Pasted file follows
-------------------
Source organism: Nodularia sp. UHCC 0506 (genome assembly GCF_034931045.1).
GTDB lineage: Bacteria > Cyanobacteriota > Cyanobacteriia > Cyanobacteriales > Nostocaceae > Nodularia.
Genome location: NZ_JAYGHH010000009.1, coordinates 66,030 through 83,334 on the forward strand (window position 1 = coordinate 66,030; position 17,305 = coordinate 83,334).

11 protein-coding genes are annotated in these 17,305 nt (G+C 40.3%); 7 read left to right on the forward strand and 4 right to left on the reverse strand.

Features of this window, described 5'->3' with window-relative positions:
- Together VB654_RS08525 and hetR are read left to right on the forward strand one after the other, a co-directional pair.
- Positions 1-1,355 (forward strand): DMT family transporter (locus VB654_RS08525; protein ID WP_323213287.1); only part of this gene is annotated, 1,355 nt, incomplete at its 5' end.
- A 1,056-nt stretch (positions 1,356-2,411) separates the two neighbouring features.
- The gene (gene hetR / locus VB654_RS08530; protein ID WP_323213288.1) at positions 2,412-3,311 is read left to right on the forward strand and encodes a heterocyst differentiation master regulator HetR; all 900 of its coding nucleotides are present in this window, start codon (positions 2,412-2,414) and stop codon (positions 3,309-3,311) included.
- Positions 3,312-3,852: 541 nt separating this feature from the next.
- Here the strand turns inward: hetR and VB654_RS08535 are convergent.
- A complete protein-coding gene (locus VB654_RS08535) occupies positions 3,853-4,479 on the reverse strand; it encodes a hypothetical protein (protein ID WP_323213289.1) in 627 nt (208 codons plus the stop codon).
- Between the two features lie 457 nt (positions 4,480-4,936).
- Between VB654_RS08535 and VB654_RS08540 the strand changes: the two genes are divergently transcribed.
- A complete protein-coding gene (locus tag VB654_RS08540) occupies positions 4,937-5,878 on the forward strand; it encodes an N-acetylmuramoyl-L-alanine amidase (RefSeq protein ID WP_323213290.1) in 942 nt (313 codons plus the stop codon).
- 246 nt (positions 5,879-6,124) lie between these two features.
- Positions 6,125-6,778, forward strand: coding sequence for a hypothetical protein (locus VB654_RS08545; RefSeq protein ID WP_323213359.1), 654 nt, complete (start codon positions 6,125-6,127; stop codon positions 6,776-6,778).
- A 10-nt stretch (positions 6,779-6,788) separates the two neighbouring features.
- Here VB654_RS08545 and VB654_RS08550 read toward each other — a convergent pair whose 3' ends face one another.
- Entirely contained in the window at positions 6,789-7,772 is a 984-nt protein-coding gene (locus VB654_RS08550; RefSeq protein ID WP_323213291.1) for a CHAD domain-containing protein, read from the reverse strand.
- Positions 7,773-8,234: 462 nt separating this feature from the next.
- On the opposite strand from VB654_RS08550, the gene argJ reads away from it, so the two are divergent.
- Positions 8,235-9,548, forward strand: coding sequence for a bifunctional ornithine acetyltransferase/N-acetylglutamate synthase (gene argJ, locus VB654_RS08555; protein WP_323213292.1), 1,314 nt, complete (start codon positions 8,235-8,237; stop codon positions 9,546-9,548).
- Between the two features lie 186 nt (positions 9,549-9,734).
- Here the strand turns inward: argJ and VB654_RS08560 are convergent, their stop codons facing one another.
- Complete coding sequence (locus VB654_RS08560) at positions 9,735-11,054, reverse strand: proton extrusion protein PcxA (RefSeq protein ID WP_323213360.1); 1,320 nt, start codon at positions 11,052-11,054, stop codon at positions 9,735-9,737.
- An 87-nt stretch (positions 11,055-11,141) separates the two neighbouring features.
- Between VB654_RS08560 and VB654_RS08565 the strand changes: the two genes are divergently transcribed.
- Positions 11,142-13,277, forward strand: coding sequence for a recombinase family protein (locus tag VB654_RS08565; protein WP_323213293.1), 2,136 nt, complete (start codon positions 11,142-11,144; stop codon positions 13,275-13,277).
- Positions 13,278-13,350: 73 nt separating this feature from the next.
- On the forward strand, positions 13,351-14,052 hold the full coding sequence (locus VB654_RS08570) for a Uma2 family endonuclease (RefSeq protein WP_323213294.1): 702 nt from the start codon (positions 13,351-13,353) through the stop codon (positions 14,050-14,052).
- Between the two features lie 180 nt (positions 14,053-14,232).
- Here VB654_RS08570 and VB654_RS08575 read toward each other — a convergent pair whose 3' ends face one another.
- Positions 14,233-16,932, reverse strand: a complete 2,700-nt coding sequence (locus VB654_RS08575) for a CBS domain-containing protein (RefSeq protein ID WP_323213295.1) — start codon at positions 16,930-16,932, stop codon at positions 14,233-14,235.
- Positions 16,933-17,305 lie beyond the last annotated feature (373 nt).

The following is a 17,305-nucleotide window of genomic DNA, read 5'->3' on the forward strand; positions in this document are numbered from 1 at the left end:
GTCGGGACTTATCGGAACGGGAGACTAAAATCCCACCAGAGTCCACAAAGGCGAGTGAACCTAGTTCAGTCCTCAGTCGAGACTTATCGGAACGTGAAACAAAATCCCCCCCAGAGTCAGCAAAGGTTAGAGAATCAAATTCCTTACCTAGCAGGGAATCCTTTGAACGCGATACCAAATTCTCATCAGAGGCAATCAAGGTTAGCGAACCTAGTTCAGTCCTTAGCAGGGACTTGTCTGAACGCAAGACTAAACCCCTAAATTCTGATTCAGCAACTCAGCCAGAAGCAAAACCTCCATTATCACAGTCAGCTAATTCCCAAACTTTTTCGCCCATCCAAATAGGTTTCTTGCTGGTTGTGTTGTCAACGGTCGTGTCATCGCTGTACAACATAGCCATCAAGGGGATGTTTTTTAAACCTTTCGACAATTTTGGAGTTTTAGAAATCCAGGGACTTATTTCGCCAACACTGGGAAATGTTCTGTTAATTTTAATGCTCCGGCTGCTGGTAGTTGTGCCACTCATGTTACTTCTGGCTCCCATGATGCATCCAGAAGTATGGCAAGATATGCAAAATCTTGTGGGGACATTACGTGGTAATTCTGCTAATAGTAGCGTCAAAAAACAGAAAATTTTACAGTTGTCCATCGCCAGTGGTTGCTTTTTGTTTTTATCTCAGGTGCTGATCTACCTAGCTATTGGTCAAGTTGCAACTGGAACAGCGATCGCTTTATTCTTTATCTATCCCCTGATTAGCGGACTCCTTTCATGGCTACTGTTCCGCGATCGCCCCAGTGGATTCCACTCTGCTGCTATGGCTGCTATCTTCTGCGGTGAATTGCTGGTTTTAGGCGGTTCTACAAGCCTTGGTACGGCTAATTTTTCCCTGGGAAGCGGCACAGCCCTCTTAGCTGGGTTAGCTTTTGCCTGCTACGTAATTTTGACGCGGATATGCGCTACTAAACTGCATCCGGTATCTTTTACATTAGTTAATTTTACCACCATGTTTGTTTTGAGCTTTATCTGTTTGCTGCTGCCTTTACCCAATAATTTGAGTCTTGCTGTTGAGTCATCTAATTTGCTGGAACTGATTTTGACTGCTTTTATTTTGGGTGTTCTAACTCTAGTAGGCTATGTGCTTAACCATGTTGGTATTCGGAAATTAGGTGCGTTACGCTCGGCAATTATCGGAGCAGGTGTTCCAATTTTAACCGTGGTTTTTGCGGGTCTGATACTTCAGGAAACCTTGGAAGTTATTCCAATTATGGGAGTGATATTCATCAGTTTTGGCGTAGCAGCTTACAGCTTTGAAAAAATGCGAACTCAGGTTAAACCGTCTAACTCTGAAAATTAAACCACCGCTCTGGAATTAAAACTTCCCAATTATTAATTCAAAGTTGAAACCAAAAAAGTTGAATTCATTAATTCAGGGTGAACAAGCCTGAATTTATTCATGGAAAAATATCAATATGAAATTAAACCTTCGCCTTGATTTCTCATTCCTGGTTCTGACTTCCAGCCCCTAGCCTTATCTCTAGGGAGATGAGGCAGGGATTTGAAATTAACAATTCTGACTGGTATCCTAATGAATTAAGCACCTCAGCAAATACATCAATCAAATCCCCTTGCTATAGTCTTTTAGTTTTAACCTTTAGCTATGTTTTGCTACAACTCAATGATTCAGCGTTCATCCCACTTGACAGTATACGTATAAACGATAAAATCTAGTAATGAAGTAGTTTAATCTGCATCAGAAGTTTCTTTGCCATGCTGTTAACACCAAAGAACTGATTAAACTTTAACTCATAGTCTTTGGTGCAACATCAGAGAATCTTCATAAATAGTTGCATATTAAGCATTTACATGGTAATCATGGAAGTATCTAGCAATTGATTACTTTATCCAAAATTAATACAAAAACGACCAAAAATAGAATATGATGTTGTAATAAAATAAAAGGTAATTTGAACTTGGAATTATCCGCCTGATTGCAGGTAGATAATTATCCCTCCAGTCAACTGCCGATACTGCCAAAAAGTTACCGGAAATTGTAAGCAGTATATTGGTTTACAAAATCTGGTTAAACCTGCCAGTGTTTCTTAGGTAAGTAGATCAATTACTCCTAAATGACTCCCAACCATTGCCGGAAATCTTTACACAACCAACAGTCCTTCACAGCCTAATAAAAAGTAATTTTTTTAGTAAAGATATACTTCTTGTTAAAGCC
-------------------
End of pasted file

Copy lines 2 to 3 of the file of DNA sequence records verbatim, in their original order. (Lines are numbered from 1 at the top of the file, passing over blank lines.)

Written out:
GTDB lineage: Bacteria > Cyanobacteriota > Cyanobacteriia > Cyanobacteriales > Nostocaceae > Nodularia.
Genome location: NZ_JAYGHH010000009.1, coordinates 66,030 through 83,334 on the forward strand (window position 1 = coordinate 66,030; position 17,305 = coordinate 83,334).